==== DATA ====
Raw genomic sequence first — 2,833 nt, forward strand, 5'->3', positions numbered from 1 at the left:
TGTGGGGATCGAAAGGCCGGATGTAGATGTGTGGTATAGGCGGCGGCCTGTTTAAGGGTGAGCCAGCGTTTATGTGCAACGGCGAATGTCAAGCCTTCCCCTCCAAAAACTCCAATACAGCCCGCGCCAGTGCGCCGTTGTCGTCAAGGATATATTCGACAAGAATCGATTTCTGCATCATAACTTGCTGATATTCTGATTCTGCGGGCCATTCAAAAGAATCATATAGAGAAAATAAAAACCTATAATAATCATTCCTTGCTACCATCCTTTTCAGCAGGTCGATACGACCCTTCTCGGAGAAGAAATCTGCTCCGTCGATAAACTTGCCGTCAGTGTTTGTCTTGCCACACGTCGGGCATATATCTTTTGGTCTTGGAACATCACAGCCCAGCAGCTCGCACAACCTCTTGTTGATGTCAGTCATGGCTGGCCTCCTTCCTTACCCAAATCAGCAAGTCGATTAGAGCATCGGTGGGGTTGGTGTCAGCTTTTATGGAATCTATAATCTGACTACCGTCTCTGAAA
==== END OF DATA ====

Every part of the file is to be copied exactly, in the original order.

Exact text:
Raw genomic sequence first — 2,833 nt, forward strand, 5'->3', positions numbered from 1 at the left:
TGTGGGGATCGAAAGGCCGGATGTAGATGTGTGGTATAGGCGGCGGCCTGTTTAAGGGTGAGCCAGCGTTTATGTGCAACGGCGAATGTCAAGCCTTCCCCTCCAAAAACTCCAATACAGCCCGCGCCAGTGCGCCGTTGTCGTCAAGGATATATTCGACAAGAATCGATTTCTGCATCATAACTTGCTGATATTCTGATTCTGCGGGCCATTCAAAAGAATCATATAGAGAAAATAAAAACCTATAATAATCATTCCTTGCTACCATCCTTTTCAGCAGGTCGATACGACCCTTCTCGGAGAAGAAATCTGCTCCGTCGATAAACTTGCCGTCAGTGTTTGTCTTGCCACACGTCGGGCATATATCTTTTGGTCTTGGAACATCACAGCCCAGCAGCTCGCACAACCTCTTGTTGATGTCAGTCATGGCTGGCCTCCTTCCTTACCCAAATCAGCAAGTCGATTAGAGCATCGGTGGGGTTGGTGTCAGCTTTTATGGAATCTATAATCTGACTACCGTCTCTGAAA